All aboard! How Cleveland students can take advantage of maritime career based opportunities

Published: Aug. 22, 2023 at 11:40 PM EDT
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CLEVELAND, Ohio (WOIO) - What is the clear career path for students in the Cleveland Municipal School District?

That has become a very difficult question, in some respects, to answer.

Many, of course, will go on to colleges and universities, graduate and start a professional career as their is no shortage of accomplished students in the district.

But in Cleveland, like many large urban districts, many high school students are fighting to find opportunity as they grow up in economically disadvantaged households, and that poverty is sometimes is difficult road block to overcome.

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Maybe, that opportunity is located north of the city, on Lake Erie, where some see the economic engine of the future.

“At 11 or 12 years old, I had never been on the water at all, I never imagined driving boats or doing anything of this sort,” Quinton Oliver said as he captained a vessel on North Cost Harbor as a recent graduate of Cleveland’s Davis Aerospace and Maritime High School.

The Cleveland Metropolitan School District partnered their high school with Argonaut, and the result has been transformative for many of the high school students who are looking for an opportunity to excel in high school and then possibly set up a post high school career.

Argonaut, a Cleveland based company, works, they say, to build adventurers through immersive learning experiences, the end result they hope is to grow talent for the aerospace and maritime fields.

“Not only are we preparing for futures but were really handing over the responsibility of maintaining this fantastic resource,” said Captain Drew Ferguson, the CEO of Argonaut.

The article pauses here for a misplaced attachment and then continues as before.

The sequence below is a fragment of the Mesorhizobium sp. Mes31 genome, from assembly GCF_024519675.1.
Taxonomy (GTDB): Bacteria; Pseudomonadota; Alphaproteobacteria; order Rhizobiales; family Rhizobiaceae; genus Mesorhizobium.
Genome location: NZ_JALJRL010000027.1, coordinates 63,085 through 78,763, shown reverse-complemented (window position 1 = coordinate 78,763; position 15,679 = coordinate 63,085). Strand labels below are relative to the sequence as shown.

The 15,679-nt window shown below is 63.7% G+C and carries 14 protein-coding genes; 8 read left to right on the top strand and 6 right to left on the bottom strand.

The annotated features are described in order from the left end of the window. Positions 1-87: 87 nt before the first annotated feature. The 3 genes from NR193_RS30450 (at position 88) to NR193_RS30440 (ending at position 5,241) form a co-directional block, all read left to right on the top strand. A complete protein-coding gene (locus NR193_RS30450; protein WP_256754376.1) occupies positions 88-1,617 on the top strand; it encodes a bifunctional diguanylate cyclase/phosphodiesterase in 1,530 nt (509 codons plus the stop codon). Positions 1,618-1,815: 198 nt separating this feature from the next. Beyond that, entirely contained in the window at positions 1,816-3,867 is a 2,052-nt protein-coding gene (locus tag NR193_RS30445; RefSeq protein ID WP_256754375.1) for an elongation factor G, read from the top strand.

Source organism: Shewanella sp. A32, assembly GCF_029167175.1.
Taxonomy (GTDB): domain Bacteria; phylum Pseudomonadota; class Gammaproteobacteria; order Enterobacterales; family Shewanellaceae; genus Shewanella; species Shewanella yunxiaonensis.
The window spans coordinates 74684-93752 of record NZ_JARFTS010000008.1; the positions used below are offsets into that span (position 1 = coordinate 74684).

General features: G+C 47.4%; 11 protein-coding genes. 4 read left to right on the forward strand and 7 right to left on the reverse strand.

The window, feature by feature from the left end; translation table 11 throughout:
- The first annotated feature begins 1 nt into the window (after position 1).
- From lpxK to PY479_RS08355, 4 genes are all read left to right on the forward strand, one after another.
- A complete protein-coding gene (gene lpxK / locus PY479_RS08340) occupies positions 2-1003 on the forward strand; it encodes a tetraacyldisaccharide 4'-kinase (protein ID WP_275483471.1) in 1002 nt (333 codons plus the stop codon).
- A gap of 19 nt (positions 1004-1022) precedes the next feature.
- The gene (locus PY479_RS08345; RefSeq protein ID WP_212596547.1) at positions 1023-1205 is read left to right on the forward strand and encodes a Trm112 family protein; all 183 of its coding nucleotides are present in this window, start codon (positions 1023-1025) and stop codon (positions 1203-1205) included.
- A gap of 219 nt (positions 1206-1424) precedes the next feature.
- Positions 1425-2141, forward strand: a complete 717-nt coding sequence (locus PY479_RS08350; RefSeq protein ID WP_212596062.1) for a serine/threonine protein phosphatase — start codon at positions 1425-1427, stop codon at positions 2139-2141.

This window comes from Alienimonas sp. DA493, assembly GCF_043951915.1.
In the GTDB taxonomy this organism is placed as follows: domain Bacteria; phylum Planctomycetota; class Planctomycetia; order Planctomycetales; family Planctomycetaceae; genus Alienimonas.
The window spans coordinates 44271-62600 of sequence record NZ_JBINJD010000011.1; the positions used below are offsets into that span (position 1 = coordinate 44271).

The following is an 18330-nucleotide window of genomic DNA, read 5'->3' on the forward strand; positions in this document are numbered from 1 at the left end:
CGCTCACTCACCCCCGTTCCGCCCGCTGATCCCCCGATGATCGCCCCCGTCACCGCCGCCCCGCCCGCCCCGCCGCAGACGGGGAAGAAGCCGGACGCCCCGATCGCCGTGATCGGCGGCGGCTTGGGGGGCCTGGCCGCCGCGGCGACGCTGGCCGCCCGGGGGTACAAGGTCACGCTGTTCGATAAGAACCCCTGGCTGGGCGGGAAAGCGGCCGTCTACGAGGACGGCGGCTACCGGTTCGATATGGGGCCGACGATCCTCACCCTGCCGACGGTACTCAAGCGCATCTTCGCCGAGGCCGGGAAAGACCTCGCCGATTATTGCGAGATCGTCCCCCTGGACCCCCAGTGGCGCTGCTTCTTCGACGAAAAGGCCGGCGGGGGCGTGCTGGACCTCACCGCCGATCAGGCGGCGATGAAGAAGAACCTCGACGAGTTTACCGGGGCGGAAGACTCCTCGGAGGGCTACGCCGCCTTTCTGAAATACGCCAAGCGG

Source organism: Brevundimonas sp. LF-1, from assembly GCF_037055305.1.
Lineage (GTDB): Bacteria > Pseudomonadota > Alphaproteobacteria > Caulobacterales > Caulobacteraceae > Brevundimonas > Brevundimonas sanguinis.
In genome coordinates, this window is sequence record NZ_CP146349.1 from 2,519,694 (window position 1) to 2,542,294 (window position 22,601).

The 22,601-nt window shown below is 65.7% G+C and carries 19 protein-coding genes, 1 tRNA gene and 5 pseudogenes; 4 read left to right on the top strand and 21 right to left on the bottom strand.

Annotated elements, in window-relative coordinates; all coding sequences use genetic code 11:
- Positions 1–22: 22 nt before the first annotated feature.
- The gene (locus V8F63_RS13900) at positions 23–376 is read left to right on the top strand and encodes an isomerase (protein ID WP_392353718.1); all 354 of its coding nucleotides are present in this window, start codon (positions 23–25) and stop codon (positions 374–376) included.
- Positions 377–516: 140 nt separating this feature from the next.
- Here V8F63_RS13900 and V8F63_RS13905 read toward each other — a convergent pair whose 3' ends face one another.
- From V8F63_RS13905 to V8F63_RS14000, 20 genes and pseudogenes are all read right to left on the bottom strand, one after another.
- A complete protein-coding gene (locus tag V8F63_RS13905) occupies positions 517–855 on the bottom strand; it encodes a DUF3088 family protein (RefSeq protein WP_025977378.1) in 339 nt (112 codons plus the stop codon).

It is a program that seems to be providing solutions to a couple of problems.

First, it provides that opportunity and a path to a career, but as the students go through the program they also provide a number of services.

They learn and work on vessel’s provided by the Port Authority, that are equipped to clean debris from the lake.

They also monitor Cleveland Water Alliance buoys, taking readings for water temperature, levels and pollution.

And making sure we stay on the path we are on now to a cleaner lake and river is imperative.

According to the Laker Erie Foundation, Erie, the 2nd smallest of the Great Lakes has the 2nd highest concentration of plastic particles of the 5 Great Lakes.

And, plastics are now considered a significant hazard to our health and the economies of the boating and fishing industries, and that is why having young people involved in the future of the water is critical.

“So our students are out there gaining skills but they’re also gaining exposure and they’re gaining a sense of responsibility and obligation to the water in Cleveland,” Captain Ferguson said.

Aiden Hall is Argonaut’s lead captain and oversees the the high school crews on the Port Authority vessel’s. It takes time and patience to teach these young people how to navigate a ship but he finds it rewarding work.

“I can only think of maybe 1 or 2 other high schools in the country that do something like this and it is a massively unique, awesome experience for a lot of these high school kids,” Hall said.

It is hard work for the students who are required to meet the state of Ohio’s core curriculum requirements as well as their responsibilities on the water as they move through the program.

For Quinton Oliver, he took perhaps the most difficult path, managing to get his captain’s license, while enrolled in the program.

That took 360 days on the water, five hours minimum per day to get that license and then had to pass the required tests.

“I never knew these careers even existed growing up when I went to Davis they provided opportunities for us to go on the water and I kind of explored it, dipped my toe in it and kind of fell in love with it,” Oliver said.

The future of the city remains tied to the lake and the river, and its hoped the good work that is being done here, will grow and with it help to continue to improve the health of Lake Erie and the Cuyahoga.